Joe McGowan points out the technology that allows City of Cranbrook utilities crews to lower water pressure remotely to reduce leaks in our ageing pipes.

Joe McGowan points out the technology that allows City of Cranbrook utilities crews to lower water pressure remotely to reduce leaks in our ageing pipes.

Cutting down on water leaking from our pipes

Four-part feature series concludes look at a new method the city has come up with to decrease the amount of water leaking from our pipes.

I am on a tour of Cranbrook’s water system with Director of Public Works Joe McGowan.

We started at Phillips Reservoir, where I learnt why Cranbrook’s water is high pressure, then visited pressure reducing stations where the city makes it safe to turn on our taps.

We learnt that the high pressure means Cranbrook’s pipes are more prone to ruptures, but that pipes cost so much the city can’t afford to repair them all at once.

Joe explained how utilities crews go about narrowing down the biggest problem areas in Cranbrook.

Now the City of Cranbrook utilities crew has worked out where those problem areas are for leaks in the water system – and it’s right where they thought it would be, where the city makes the most repairs and the oldest part of town.

But to replace all the pipes in that area would be prohibitively expensive. In fact, it would cost more than $8 million. Without significant federal and provincial government investment, the city must slowly budget a handful of repairs each year, which are done at the same time as roads are replaced above the pipes.

In the meantime the city, along with four companies partnering with it, has come up with a cheap, simple and ingenuous way to cut down on water leakage.

From around 11 p.m. to 6 a.m., when not as many people are using water in their homes, the city is reducing water pressure in Cranbrook’s lowest elevation areas, in the valley bottom.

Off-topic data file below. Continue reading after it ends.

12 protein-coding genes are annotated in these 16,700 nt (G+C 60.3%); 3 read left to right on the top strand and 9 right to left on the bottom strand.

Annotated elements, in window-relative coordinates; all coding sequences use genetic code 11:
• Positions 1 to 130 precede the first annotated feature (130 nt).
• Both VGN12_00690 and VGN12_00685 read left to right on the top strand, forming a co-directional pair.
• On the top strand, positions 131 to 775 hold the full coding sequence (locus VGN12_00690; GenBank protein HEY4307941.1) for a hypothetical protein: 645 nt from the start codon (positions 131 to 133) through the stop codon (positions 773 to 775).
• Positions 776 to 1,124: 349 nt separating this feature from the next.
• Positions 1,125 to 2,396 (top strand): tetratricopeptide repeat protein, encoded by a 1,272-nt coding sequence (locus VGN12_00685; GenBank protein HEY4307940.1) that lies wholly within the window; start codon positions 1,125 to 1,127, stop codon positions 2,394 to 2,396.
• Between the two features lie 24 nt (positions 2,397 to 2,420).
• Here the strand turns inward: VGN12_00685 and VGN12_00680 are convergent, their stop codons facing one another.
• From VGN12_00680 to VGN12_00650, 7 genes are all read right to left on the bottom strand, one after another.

“Most pipes blow at night,” Joe explains as we stand in a pressure reducing station near downtown Cranbrook, looking over some big blue pipes, and small gizmos perched on top of them.

“If there is a weakness in the pipe and the circumstances are right, there is going to be a hole. We have to reduce the pressure so the water won’t find that weakness.”

If everyone turns on the taps in their homes at the same time, water rushes down the pipes faster, which creates more friction in the pipe and the pressure drops on its own.

At night, with fewer people turning on those taps, the pressure goes up on its own.

Until recently, the city has kept pressure reduction fairly steady. As long as the pressure is within the normal range of 42 to 65 psi, the water was left alone.

But now, to reduce the risk of breakage on pipes with lots of weak points, the city is dropping the pressure at night to reduce the amount of water going through the system.

“What we are doing is setting it up to be automatic so that at a particular time of the day we can change the pressure,” says Joe. “It will reduce the wear and tear on the pipes.”

It’s a cheap fix — all that needs to be added is a $3,000 solenoid valve, an electronic controller that connects to the city’s remote water monitoring software, SCADA.

“By reducing the pressure at night, our pipes are under less stress,” says Joe. “The leaks that exist will be sending out less water.”

The city started this new program overnight on Wednesday, May 29. Homes in the valley bottom in Cranbrook – north of Baker Park – will still see water pressure at all times above 42 psi, and the pressure will be more stable, rather than going up and down depending on season and time of day.

Yet less water will be leaking out of the system, and there will be fewer breaks in the pipes.

“With our incredible infrastructure deficit, this buys us time, and the cost is so minuscule that once people know how small scale it is, we expect it will become mainstream,” says Joe.

Cranbrook’s situation, built on a hill with a reservoir at a high point and the community below, is not unique. Any town in this position can follow Cranbrook’s lead, Joe says.

“Every community that is built on a hill has pressure reducing stations and valves, so they can do what we have done here.

“We are trying to include up-to-date technology, but it’s simple stuff. We are not creating the wheel. We are taking simple concepts and applying them to existing facilities.”

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